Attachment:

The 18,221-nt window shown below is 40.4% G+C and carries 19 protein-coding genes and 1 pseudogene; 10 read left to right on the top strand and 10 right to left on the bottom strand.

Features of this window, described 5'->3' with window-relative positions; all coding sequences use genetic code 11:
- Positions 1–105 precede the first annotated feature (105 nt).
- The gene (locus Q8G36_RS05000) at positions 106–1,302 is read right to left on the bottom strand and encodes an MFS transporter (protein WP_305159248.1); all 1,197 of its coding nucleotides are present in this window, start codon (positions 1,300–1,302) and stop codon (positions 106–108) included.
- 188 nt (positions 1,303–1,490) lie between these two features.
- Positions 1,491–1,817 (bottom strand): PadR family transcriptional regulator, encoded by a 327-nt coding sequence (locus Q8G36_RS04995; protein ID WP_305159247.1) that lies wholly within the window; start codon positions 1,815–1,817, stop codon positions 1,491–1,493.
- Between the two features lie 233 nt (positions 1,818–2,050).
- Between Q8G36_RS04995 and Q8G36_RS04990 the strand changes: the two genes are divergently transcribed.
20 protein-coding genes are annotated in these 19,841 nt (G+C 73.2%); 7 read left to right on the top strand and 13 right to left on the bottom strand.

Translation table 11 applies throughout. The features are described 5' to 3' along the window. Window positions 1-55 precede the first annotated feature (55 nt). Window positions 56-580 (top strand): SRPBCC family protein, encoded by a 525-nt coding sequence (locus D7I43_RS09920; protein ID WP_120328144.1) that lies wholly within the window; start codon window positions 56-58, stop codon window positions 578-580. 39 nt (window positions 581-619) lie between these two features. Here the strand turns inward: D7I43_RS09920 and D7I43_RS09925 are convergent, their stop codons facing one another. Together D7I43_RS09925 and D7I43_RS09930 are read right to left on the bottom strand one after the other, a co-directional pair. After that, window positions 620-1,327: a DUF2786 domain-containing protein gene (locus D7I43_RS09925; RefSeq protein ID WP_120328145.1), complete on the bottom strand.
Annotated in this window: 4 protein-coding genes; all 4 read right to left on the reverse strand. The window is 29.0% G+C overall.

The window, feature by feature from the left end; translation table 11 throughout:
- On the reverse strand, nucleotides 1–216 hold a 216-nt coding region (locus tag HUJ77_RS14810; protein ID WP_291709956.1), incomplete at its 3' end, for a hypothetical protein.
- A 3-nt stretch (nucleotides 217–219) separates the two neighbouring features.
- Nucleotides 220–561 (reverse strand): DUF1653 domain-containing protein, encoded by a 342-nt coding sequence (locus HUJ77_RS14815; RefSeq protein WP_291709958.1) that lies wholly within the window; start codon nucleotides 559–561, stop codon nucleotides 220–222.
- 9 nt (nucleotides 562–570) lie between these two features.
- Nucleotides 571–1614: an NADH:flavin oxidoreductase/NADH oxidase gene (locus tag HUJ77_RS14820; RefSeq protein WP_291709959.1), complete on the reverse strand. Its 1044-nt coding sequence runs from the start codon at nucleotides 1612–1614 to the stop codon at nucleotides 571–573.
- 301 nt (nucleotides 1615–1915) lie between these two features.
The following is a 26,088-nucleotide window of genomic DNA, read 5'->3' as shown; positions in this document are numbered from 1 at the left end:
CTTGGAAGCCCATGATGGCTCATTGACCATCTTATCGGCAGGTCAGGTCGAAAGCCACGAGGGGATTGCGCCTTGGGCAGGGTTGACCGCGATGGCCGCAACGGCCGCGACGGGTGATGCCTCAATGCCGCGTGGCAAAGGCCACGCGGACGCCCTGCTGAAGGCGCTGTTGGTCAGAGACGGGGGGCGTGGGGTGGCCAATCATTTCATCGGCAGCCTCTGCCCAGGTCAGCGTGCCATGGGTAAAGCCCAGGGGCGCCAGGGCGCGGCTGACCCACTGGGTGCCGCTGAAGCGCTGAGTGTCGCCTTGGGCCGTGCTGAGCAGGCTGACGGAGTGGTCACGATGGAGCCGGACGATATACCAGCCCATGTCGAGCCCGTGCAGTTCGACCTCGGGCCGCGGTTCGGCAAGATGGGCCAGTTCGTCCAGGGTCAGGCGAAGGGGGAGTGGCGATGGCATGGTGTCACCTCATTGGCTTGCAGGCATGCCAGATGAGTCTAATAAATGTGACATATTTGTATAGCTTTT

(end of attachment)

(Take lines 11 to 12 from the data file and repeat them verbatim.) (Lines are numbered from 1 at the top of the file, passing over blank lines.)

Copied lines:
Annotated in this window: 4 protein-coding genes; all 4 read right to left on the reverse strand. The window is 29.0% G+C overall.

The window, feature by feature from the left end; translation table 11 throughout: